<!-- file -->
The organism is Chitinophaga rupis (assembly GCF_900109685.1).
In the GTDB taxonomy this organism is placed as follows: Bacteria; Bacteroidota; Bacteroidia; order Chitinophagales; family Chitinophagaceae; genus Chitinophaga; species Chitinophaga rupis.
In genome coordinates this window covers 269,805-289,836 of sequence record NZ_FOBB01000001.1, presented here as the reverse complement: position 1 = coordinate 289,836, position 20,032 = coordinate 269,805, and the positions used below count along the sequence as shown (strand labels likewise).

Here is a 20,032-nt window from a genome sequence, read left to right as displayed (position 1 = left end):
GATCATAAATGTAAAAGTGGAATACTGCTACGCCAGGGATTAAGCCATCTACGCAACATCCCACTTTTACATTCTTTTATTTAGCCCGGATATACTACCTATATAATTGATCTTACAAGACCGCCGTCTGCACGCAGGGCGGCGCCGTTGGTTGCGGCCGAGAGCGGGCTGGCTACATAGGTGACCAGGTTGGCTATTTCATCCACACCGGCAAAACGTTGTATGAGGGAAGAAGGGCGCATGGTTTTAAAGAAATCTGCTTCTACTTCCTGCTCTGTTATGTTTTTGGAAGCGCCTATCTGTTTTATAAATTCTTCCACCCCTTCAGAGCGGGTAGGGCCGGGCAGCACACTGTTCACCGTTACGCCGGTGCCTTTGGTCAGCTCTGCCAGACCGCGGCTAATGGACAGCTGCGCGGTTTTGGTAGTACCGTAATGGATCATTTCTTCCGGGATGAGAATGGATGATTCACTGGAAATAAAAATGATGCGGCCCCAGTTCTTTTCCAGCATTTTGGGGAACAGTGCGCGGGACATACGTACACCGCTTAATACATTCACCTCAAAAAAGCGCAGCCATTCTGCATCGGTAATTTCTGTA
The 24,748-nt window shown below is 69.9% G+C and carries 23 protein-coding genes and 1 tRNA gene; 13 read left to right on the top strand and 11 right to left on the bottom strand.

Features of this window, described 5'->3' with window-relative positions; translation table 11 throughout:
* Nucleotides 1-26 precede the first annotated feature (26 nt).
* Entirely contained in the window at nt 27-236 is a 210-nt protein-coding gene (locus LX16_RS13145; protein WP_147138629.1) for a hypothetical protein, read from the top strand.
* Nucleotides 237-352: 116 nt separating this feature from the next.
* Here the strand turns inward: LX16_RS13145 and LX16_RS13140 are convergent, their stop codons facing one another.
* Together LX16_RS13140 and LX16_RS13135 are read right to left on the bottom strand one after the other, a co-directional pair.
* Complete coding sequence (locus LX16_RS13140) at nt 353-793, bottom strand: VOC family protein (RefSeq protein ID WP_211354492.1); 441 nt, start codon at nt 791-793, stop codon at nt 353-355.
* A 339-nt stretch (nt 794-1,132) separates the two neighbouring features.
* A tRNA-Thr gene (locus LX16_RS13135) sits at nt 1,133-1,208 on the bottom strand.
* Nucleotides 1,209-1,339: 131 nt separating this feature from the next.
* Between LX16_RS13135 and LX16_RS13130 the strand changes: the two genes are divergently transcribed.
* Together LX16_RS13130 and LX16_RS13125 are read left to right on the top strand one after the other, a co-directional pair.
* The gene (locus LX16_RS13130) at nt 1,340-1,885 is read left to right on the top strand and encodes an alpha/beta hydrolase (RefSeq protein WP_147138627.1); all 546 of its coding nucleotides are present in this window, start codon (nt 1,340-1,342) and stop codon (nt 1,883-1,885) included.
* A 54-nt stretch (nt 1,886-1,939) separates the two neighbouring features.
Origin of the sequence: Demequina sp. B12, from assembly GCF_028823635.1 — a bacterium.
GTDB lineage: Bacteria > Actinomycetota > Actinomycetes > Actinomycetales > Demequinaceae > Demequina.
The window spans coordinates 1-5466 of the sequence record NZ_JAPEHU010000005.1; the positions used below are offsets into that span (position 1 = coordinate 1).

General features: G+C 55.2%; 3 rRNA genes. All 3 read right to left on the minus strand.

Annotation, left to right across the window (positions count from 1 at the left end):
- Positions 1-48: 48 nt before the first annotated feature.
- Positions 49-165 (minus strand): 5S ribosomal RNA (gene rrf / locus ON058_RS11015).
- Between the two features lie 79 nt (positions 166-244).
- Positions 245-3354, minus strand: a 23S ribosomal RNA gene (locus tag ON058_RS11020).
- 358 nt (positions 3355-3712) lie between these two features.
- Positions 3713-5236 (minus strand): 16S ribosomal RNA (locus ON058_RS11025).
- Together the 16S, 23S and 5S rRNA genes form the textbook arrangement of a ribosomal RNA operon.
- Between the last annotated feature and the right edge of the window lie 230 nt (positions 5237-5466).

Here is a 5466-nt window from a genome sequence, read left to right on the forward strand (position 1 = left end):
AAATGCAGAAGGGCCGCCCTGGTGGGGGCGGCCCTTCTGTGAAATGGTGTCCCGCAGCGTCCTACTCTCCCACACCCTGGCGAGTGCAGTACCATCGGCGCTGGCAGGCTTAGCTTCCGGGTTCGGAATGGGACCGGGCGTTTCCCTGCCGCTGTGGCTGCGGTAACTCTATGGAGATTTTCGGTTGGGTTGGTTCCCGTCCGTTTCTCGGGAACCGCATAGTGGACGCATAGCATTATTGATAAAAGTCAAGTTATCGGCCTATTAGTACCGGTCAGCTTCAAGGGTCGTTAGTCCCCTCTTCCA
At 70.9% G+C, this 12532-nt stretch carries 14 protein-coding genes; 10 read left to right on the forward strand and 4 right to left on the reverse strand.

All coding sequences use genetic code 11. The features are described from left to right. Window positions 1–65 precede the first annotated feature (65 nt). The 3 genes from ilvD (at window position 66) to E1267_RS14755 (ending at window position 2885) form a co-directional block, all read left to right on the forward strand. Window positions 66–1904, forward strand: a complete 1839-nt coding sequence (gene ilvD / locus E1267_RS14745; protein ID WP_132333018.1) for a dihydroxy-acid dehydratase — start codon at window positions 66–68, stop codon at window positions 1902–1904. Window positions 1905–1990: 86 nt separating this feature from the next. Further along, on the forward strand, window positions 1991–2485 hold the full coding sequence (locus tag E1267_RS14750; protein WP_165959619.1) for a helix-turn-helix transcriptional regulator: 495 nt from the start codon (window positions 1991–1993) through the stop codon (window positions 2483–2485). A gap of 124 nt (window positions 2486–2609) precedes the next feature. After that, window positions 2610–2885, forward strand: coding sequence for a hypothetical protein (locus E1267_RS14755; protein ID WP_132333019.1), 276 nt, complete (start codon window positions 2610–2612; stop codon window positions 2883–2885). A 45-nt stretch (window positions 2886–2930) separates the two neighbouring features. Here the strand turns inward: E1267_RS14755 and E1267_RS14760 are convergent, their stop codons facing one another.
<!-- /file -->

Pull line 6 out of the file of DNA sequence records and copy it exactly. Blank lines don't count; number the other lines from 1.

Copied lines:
The 24,748-nt window shown below is 69.9% G+C and carries 23 protein-coding genes and 1 tRNA gene; 13 read left to right on the top strand and 11 right to left on the bottom strand.